No privileges, exceptions in Islamic justice, says Agong
(FMT) – The Yang di-Pertuan Agong, Sultan Abdullah Sultan Ahmad Shah, has reminded Muslims in the country that Islamic justice does not give any privilege or exception to anyone who commits wrongdoing, be it oneself, close friends, family members or parents.
He said the principle of Islamic justice does not allow any form of injustice, including to those unliked, adding that during Prophet Muhammad’s time, Islam’s dignity was raised as justice was upheld without favouritism.
“The principle of justice that is transparent also succeeds in developing a just, fair and prosperous society. The principle of justice according to Islam is upholding God’s trust,” he said when officiating the opening of the Pahang shariah court complex here.
“Based on the same principle, shariah courts must also be wise in using discretionary powers and to be always fair to all parties when sentencing, especially those involving family cases.
“If the law is not implemented consistently and fairly, justice will certainly not be achieved as the philosophy behind the enactment of a law would have been tainted, and as a result, the disadvantaged party would end up being victimised by those in power.”
Construction of the court complex, officially named Kompleks Syariah Al-Sultan Abdullah, began on June 22, 2015 with a cost of RM44.75 million and was completed on Sept 23, 2021.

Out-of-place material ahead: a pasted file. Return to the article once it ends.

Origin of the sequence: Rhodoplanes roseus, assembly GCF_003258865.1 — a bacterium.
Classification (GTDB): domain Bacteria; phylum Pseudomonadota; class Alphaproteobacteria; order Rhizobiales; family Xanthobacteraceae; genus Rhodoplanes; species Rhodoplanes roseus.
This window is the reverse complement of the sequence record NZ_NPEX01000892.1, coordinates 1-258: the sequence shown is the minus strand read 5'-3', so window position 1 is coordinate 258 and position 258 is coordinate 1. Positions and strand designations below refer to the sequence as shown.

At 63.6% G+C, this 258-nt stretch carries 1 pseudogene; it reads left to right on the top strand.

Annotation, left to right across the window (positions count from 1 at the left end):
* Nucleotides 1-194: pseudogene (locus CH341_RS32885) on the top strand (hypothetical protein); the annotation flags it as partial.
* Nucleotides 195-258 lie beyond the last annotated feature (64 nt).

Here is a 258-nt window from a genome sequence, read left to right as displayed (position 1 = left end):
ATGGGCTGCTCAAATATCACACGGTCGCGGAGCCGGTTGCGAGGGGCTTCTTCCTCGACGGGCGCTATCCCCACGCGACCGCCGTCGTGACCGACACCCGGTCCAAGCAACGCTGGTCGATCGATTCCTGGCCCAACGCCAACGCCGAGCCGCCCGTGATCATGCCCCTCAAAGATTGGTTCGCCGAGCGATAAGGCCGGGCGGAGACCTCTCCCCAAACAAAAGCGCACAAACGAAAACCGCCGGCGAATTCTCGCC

Gracing the event were Raja Permaisuri Agong Tunku Azizah Aminah Maimunah Iskandariah, and Regent of Pahang Tengku Hassanal Ibrahim Alam Shah.
Also present were religious affairs minister Idris Ahmad, members of the Pahang state administration led by menteri besar Wan Rosdy Wan Ismail and Pahang chief shariah judge Abdul Rahman Md Yunos.
Sultan Abdullah also said the power to punish and pardon should not be used arbitrarily because one would be held accountable for it in the “afterlife”.
He reminded shariah judges to ensure cases are handled fairly and for judgments not to be delayed, besides calling on court officials and shariah lawyers to also facilitate the smooth running of court proceedings.
He also expressed hope that the concept of diyat (financial compensation to the kin of victims) that he had proposed over the past few years would be studied and implemented in Pahang and the country in general.
“I would also like to ask shariah judges to conduct a detailed study on punishments in the form of community service because there are offences that are not so serious. This should be considered so that they can serve the community.”
On the new court complex, the King expressed hope that it would provide helpful services to the community in addition to conveying and developing the teachings of Islam and improving the country’s shariah court institution.